When mines were first built along the Keweenaw it was done with materials that could be commonly found within the Peninsula itself. The large distances separating it with the rest of the industrialized world and the lack of mass transportation routes to deliver needed supplies to its shores, the Copper Country had to make do with what it had. Before the advent of poured concrete, this meant a reliance on materials that could be manufactured locally.
One of these common materials found throughout ruins here in the Copper Country is the brick. Bricks are made from mud and can be manufactured almost anywhere. Numerous brick manufacturers were sure to have been in operation for decades, supplying bricks to local building projects via horse drawn carriage or in later years by rail. While prevalent across the region, the use of bricks in building construction seems to have been focused on a few specific applications.
One of their more common uses was in hoist building construction, specifically in the construction of the pedestals used to support the hoists themselves. At Osceola (and now North Kearsarge) they often form the “H” shape pedestals we have come to expect, usually several layers thick on all sides. Most likely the bricks were better apt to withstand heavier loads then poor rock or sandstone, as evidenced by their use as pavers in Calumet and elsewhere.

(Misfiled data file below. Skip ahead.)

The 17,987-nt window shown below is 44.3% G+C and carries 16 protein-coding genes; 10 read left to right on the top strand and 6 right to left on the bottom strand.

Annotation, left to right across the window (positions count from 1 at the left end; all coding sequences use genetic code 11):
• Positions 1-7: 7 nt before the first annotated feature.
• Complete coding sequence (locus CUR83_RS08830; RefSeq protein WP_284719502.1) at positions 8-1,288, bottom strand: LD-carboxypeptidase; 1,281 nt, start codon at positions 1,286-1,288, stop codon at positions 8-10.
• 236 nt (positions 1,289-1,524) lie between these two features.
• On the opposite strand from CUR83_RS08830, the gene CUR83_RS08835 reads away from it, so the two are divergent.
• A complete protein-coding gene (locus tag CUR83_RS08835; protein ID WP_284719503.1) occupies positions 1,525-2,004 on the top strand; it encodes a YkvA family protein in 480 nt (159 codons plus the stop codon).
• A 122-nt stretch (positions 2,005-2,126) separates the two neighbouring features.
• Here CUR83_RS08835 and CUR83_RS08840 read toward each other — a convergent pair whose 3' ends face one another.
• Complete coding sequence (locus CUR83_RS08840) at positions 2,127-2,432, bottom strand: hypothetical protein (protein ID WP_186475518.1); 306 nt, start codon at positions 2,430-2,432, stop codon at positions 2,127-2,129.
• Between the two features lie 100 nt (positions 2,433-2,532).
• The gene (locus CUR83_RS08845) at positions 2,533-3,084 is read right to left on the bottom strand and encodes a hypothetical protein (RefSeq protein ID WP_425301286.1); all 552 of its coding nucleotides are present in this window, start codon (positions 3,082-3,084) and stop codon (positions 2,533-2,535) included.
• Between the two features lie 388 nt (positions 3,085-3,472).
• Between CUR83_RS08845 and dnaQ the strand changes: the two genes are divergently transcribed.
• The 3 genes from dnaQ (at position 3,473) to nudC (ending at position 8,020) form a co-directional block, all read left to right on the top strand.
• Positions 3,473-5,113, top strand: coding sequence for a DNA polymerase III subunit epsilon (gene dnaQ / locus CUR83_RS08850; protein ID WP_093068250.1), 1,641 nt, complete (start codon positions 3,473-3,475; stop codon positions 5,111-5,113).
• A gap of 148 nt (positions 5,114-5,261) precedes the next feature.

A second use seems to be in high temperature areas, such as the lining of furnaces or smokestack flues. Brick has a high thermal reflectance, and is good at withstanding large amounts of heat. Often smokestack openings at the ground are lined with brick, usually in a classic hearth-looking alignment. The large sweeping arch found at Cole’s Creek is a prime example.
A last way brick was used in mine building construction was as a trim element in poor rock masonry. In various buildings we have found – including those at Arcadian and Quincy – bricks are often used to line window and door openings, as well as to form outside corners. The sills of windows are often lined with bricks and the classic arched window look seen along many buildings is due to a brick arch at the window’s top. As far as its use in corners of buildings, bricks were probably much easier in forming right angles then oddly shaped poor rock. (until more mastered masons found their way to the area that is)
One application we don’t find bricks used around the Keweenaw is in house construction. While within many other areas of the country can be found substantial amounts of brick houses and buildings – it never seemed to catch on here. We can count on our one hand the amount of brick houses and buildings that are to be found in the Calumet area, and even less further north on the peninsula. Some of this is sure to be related to the boom and bust nature of a mining settlement, as well as the availability of large quantities of wood.